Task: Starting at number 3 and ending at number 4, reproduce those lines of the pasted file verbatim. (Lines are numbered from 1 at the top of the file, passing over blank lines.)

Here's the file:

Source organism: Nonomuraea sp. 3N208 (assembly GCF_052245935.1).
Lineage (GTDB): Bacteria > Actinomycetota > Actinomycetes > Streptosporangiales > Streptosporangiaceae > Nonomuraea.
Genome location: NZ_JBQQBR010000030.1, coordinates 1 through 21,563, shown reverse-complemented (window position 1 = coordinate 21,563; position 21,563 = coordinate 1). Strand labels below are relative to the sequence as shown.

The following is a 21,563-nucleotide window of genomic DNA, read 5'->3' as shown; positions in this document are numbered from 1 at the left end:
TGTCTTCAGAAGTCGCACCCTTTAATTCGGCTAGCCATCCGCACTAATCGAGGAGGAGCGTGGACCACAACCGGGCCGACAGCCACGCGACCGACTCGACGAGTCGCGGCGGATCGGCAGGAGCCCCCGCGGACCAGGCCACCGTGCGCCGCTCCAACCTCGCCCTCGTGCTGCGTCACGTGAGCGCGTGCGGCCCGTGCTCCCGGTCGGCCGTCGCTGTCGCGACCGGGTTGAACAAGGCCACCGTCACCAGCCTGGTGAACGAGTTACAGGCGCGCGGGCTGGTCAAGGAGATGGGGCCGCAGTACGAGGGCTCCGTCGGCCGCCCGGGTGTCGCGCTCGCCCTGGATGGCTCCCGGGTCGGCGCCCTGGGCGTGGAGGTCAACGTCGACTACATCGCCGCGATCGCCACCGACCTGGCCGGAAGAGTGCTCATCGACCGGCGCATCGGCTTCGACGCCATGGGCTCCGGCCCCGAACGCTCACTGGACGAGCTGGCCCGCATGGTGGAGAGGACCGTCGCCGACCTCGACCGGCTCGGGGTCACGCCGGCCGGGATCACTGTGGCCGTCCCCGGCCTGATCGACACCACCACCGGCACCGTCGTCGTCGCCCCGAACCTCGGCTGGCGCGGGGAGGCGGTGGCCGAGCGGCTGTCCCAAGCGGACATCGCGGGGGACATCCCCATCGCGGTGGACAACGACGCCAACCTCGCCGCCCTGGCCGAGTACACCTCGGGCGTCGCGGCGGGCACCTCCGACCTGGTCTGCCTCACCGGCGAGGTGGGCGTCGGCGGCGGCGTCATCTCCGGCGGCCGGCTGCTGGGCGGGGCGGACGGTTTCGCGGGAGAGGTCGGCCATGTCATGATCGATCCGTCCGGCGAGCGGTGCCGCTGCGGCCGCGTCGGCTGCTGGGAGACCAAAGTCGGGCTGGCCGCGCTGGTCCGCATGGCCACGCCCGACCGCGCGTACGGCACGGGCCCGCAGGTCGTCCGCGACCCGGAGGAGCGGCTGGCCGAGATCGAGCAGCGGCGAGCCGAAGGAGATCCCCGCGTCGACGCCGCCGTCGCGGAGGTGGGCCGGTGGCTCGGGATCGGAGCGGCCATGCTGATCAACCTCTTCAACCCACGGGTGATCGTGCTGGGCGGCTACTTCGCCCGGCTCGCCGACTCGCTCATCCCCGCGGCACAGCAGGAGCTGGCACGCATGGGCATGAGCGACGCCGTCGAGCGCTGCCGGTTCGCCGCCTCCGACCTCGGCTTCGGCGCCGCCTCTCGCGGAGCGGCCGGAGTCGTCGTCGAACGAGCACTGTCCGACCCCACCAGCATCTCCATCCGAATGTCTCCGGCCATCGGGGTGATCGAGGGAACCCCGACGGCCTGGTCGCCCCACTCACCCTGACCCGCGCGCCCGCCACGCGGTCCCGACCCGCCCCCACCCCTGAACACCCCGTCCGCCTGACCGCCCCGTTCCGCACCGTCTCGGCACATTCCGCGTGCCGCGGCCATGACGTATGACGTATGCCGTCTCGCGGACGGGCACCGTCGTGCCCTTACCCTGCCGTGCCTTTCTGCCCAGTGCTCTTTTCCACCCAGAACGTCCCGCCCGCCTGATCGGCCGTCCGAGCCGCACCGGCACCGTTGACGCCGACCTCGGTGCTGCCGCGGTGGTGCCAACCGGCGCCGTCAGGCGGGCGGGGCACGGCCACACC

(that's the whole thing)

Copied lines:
Genome location: NZ_JBQQBR010000030.1, coordinates 1 through 21,563, shown reverse-complemented (window position 1 = coordinate 21,563; position 21,563 = coordinate 1). Strand labels below are relative to the sequence as shown.

The following is a 21,563-nucleotide window of genomic DNA, read 5'->3' as shown; positions in this document are numbered from 1 at the left end: